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Researchers have uncovered the first evidence of long-lasting social relationships with “possible benefits” between chimpanzees and gorillas in the wild.

The study, published recently in the journal iScience, documents social ties between individual chimpanzees and gorillas in the Nouabalé-Ndoki National Park in the Republic of Congo.

These relationships with “possible benefits” have persisted over long periods and across different contexts, say researchers, including those from Washington University in the US, drawing from over 20 years of observation.

“It has long been known that these apes can recognise individual members of their own species and form long-term relationships, but we had not known that this extended to other species,” study co-author Crickette Sanz said in a statement.

Citing an example of one such relationship between the chimpanzees and gorillas in the region, scientists say they have observed, on several instances, one individual traveling through a group of the other species to seek out another particular individual.

They assessed several possible benefits from such interspecies interaction, including protection from predation, improved foraging options, as well as other social benefits from information sharing.

Researchers say these social interactions cannot be narrowed down as a behaviour to reduce threats because they did not find significant evidence of the chimpanzees and gorillas banding together to decrease leopard or snake predation attempts.

Instead, they say enhanced foraging opportunities could be a more important reason for them to associate with each other.

The study found co-feeding at the same tree represented over a third of the interspecific associations that they documented.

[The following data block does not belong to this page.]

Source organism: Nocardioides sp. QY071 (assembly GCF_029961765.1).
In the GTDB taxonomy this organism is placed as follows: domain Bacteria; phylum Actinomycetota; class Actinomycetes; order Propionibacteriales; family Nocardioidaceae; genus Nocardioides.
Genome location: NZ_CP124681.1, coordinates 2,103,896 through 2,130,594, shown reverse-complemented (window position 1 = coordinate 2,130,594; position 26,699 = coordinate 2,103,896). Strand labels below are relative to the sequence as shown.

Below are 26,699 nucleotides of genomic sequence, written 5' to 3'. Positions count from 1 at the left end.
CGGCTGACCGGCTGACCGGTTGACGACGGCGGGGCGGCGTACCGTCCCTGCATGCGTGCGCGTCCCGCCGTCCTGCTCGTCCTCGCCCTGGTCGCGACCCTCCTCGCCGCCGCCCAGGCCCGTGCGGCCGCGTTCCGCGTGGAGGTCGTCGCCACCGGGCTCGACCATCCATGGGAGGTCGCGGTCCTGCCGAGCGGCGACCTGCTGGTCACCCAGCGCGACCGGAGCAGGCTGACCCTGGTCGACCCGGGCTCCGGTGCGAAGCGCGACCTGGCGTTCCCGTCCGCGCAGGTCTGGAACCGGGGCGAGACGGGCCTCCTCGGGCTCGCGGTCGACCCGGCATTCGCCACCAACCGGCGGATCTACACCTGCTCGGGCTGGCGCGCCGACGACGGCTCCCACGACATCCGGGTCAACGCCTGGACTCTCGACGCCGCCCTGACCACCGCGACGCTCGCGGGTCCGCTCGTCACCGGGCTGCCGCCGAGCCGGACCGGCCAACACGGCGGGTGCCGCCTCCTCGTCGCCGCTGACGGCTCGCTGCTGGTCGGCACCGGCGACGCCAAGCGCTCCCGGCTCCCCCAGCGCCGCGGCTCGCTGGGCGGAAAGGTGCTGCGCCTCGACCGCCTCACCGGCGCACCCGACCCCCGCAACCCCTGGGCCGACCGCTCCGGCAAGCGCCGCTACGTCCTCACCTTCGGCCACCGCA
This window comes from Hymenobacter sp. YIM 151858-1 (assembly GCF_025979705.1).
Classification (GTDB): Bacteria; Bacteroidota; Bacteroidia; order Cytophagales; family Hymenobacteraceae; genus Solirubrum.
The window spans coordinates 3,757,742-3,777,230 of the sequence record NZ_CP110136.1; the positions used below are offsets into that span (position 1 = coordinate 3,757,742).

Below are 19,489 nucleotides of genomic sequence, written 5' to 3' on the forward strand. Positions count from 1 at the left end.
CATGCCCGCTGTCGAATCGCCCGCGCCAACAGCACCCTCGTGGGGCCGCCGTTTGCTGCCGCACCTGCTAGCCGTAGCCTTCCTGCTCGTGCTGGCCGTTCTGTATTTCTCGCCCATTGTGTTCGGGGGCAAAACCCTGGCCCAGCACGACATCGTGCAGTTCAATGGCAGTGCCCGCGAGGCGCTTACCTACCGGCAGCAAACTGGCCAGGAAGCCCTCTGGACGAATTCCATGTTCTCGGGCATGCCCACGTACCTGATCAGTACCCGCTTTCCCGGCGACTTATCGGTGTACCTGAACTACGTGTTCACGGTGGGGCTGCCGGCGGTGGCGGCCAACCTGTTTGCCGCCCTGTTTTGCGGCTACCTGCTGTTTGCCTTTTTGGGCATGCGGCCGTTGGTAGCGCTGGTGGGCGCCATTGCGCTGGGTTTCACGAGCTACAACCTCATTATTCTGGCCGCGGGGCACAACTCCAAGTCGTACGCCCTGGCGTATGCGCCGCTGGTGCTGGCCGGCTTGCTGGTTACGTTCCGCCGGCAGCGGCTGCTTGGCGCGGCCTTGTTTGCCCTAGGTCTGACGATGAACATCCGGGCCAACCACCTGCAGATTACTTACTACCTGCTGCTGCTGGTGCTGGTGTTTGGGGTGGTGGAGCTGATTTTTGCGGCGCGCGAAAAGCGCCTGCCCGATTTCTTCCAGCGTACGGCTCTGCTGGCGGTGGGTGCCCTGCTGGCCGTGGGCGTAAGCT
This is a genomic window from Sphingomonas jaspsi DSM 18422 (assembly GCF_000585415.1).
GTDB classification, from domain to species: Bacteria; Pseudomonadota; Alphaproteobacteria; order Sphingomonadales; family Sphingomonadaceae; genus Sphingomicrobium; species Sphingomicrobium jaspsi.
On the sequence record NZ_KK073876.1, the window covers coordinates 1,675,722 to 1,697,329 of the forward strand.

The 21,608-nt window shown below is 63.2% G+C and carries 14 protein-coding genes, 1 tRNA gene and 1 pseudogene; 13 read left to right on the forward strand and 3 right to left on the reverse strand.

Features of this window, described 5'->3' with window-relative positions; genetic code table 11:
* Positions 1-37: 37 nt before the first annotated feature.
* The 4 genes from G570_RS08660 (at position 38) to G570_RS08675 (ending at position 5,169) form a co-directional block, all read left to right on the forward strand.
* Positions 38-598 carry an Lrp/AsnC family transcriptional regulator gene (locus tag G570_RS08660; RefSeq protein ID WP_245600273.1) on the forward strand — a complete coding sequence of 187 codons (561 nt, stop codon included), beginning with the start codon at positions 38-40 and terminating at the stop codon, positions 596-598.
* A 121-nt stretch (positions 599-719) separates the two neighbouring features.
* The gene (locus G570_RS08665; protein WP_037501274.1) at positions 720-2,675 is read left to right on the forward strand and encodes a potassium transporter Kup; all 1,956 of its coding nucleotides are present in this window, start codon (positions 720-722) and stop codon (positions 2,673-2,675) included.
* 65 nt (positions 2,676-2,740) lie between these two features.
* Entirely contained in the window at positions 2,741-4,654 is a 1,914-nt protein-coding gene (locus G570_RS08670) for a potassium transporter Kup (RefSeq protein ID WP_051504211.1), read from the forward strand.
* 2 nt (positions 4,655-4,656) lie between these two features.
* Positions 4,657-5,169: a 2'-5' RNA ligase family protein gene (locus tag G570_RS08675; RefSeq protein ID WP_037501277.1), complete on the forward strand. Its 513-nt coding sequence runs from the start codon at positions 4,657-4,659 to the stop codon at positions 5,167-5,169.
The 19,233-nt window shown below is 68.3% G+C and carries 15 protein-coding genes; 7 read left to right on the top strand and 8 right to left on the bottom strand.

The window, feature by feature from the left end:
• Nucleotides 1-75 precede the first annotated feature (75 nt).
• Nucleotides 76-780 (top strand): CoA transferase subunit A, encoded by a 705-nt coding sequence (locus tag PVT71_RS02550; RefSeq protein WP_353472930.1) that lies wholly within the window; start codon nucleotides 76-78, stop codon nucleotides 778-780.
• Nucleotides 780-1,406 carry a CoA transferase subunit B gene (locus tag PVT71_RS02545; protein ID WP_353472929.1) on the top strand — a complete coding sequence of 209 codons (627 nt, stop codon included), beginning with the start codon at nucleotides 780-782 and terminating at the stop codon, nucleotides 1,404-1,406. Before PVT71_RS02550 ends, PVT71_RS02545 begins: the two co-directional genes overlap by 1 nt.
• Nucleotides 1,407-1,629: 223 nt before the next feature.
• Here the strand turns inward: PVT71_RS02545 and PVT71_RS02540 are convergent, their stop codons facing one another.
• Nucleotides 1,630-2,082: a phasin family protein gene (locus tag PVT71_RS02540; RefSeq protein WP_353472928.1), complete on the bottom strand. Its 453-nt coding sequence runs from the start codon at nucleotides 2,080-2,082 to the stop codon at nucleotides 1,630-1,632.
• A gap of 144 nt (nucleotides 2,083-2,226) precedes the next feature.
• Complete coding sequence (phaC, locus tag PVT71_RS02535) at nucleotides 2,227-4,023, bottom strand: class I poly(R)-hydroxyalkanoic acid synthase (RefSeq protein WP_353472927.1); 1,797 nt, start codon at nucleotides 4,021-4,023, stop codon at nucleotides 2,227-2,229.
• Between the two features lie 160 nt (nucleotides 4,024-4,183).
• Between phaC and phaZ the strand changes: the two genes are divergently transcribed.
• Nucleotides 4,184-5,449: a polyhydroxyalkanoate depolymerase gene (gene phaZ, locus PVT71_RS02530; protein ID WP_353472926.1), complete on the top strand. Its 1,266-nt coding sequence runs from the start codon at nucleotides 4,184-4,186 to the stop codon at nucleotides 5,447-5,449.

Another 18 per cent of observations of the two species teaming up involved the apes foraging in close spatial proximity but on different foods.

Scientists found at least 20 different plant species targeted by the apes during co-feeding events.

Some social relationships between members of the two different species also persisted over several years, the study found.

On several occasions, researchers say young gorillas and chimpanzees sought out particular partners to engage in bouts of play, with these interactions likely providing unique development opportunities beyond the individual’s social, physical and cognitive competencies.

“The strength and persistence of social relationships that we observed between apes indicates a depth of social awareness and myriad social transmission pathways that had not previously been imagined,” study co-author Jake Funkhouser said in a statement.

While the interspecies interaction seems to offer some benefits to the apes, scientists say the social exchanges also have their risks, especially in disease transmission between the two species.

Citing an example, researchers say a wave of ebola that emerged 20 years ago wiped out a third of the world’s chimpanzees and gorillas.

In the study, they found several potential modes of cross-species pathogen transmission, including via direct physical contact between individuals during play and aggression.

“Gorillas were observed feeding on fruit mesocarps that had been fed upon and discarded by chimpanzees. Also, gorillas were observed foraging on fruits and figs in the leaf litter under areas where chimpanzees had foraged, urinated, and defecated,” scientists write in the study.

A better analysis of such co-feeding behaviour between the two apes along with food availability data can help in modeling potential areas of disease spillover events, researchers say.

They say the findings can also shed more light on the likely interactions between early human ancestors.

“Despite more than 60 years of chimpanzee and gorilla research, there is still much to be learned about these fascinating apes – the main challenge at this time is to ensure the conservation of these endangered species so that such opportunities exist for future generations,” Dr Sanz said.

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